Can Windows 98SE run on an Intel I7 with SATA hard drives?

Liam Proven lproven at
Thu Feb 4 07:08:28 CST 2016

On 31 January 2016 at 17:19, Noel Chiappa <jnc at> wrote:
> BTW, are you indicating that Win 98SE _in general_ should only be used for
> retro-computing, or only Win 98SE _in the particular configration you
> described_ should only be used that way?


At all. Ever.

It's a nearly 20y old piece of code which was notoriously unstable and
insecure when it was new.

Look, I built, installed, ran, maintained & supported MS-DOS-based PCs
for over 20y. I am not biased against DOS. But it's one of the
feeblest OSes ever to sell well.

DOS-based Windows was a bodge, a kludge, a temporary fix because OS/2
bombed and NT took a while to get ready. But NT is a better OS in
every important or material way.

I don't run MS OSes any more. I've moved on. Life's too short. I'm a
domain expert in them: this is why I no longer use them.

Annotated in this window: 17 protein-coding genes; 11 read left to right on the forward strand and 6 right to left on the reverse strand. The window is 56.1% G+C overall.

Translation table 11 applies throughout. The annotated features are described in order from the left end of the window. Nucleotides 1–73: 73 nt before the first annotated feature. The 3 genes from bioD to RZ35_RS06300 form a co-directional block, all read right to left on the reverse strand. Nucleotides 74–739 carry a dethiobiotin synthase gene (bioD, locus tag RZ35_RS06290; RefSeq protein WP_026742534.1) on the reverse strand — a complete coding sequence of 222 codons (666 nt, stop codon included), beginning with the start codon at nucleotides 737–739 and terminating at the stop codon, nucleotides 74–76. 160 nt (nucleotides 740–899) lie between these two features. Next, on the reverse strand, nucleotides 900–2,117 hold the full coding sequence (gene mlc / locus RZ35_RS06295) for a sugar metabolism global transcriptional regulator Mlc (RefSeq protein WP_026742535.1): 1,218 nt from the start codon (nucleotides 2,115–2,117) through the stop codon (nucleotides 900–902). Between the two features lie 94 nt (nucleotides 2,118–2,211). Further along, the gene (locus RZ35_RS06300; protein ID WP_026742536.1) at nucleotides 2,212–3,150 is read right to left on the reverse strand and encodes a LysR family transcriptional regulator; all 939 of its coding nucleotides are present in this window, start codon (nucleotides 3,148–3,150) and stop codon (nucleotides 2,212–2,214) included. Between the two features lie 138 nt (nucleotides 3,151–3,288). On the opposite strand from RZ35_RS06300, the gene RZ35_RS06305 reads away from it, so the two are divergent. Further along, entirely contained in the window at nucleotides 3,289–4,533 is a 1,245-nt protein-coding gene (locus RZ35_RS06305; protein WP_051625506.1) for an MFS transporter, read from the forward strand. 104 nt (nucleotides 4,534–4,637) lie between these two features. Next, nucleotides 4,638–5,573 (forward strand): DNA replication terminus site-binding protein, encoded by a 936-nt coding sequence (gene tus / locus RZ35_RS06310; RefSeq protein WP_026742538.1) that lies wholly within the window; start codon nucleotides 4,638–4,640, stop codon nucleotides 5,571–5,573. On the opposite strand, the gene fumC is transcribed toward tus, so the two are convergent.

I'm typing under Mac OS X (on a 30y old keyboard) and my laptops run
Linux. All require vastly less maintenance and are more stable and
reliable -- as well as much cheaper -- than MS solutions.

But anyone with an ounce of technical knowledge should know better
than to run an old, unmaintained, out-of-support MS OS on any live
Internet-facing machine. Even if it exchanges media with
Internet-facing machines, *no*. Don't do it.

Move on.

Retro computing is a great hobby, even a way of life, but whereas a
decades-old copy of anything from Linux to Multics is as safe today as
it ever was, OSes of the Internet era *cannot* be used safely once
they're well out of date. Old viruses are still out there, waiting to

It's enough work fixing up old machines without fighting old malware too.

Don't do it.

Nothing older than Win7 on any Windows PC that accesses the Internet.

This includes email. Yes, Jerome Fine, I'm talking to you, among others.

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